Document Type

Thesis - Open Access

Award Date


Degree Name

Master of Science (MS)



First Advisor

Jerald A. Turnheim


Recent launchings of satellites with thermal infrared imagery sensors, together with those planned in the near future, hold great promise for application of thermal emittance data as a tool for resource management and development. These earth resources satellites allow time-sequential monitoring of land-surface emittance over large areas of the earth at relatively low cost allowing data to be readily available on a routine basis for use by the resource specialist in making management decisions. The use of thermography for monitoring soil moisture is based on the sensitivity of thermal emittance to surface temperature. Any factor which causes a variation in surface temperature may thus be measured by thermography. Near-surface soil moisture is such a factor. Its presence causes large changes in the specific heat and thermal conductivity of the soil. Phase transformation of water during evaporation or freezing also have large thermal effects on the energy budget of land surface and thus affect the land-surface temperature. Complications with this method arise because soil temperature and surface emittance depend on a multitude of other physical factors. Plant growth, aspect of slope, water table, wind velocity and other variables alter soil temperatures and thermal emittance. The isolation of emittance variations caused by the presence of soil moisture is very difficult. Therefore, models describing emittance variations associated with various physical features must be developed to isolate their effects and to understand their interdependence. This may allow one to compensate for their effect during data analysis or to schedule the collection of data when their effect is small. In order to measure soil moistures over large areas using differences in thermal emittance, soil moisture must be measured at one reference site. If a model can e used to calculate the soil moisture difference between this site and a second site from the thermal emittance data, soil moisture can be calculated for this second site. This procedure can be repeated for any group of sites and thus a soil moisture map may be constructed. The general objective of this project was to develop and test a model which could be used in this manner to relate thermal emittance data to soil moisture.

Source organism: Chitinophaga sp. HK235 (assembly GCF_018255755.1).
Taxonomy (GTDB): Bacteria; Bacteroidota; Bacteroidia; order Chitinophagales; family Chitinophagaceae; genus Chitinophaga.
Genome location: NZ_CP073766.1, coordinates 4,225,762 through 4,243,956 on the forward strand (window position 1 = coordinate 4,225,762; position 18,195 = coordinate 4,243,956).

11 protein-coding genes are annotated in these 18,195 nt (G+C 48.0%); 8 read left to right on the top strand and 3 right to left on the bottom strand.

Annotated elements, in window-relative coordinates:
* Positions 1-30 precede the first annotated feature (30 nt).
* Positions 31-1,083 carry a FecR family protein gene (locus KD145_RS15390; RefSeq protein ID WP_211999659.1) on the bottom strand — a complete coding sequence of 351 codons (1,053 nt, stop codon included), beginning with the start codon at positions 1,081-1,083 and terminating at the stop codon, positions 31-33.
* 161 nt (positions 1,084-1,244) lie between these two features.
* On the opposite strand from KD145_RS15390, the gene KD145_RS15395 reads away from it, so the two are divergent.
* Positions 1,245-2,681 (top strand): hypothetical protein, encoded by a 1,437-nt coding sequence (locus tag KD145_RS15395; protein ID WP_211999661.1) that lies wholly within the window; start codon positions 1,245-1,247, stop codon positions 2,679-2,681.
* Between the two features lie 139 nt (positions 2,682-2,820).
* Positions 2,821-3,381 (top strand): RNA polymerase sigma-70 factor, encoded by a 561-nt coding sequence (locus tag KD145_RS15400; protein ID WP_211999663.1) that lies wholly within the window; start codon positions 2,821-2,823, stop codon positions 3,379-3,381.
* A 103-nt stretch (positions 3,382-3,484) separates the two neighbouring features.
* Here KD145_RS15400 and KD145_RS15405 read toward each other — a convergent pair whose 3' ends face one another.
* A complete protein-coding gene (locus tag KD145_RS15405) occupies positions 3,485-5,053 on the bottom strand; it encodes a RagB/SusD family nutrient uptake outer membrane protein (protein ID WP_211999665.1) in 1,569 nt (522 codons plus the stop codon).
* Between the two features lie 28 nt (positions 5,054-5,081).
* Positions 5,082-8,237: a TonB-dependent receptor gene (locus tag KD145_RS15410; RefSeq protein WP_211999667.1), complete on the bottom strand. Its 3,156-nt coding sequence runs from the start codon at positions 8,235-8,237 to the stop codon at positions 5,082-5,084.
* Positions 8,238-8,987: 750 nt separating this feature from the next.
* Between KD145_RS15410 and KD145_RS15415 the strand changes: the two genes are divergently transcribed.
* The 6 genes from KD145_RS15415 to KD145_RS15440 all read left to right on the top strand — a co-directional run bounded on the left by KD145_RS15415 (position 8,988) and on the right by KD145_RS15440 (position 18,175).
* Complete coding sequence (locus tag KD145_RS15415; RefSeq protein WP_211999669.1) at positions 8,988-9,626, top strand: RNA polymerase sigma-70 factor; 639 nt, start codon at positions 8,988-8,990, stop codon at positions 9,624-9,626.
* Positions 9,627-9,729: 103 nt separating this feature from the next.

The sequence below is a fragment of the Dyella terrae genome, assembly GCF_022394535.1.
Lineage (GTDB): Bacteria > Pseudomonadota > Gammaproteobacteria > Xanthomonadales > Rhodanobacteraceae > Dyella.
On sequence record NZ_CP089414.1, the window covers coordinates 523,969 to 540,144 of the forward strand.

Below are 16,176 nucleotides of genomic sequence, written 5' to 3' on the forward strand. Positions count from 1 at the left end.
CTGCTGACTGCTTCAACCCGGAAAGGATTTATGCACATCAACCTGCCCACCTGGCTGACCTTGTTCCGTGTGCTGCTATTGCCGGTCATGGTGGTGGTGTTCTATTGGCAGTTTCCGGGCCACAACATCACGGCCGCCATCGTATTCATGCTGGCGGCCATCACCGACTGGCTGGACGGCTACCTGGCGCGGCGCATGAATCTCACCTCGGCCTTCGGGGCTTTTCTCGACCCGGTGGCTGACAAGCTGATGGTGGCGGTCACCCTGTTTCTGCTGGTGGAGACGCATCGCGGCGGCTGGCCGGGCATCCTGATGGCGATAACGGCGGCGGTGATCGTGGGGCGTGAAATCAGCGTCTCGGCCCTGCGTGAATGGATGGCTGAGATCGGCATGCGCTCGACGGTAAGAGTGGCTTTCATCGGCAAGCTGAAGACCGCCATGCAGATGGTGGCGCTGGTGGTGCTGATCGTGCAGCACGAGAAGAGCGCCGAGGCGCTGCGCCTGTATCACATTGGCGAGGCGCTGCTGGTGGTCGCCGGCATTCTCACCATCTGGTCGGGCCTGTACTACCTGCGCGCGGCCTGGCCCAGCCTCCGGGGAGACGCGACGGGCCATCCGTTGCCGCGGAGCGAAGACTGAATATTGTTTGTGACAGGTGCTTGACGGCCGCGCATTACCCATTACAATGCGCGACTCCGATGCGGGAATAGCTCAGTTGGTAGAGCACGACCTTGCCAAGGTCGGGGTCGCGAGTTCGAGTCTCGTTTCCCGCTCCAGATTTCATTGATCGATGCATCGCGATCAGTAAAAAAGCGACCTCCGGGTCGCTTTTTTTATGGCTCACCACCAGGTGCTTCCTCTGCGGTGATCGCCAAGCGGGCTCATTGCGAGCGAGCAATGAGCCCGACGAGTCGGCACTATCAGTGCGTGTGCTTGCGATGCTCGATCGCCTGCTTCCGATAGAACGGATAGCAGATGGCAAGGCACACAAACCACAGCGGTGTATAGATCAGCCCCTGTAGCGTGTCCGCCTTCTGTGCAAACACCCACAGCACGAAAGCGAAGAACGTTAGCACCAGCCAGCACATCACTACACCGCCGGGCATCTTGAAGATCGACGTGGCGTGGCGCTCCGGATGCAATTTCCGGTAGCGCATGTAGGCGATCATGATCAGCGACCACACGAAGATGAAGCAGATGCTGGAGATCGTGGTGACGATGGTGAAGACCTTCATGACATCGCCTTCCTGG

Library of Congress Subject Headings

Soil moisture -- Measurement
Soil Moisture -- Mathematical models



Number of Pages



South Dakota State University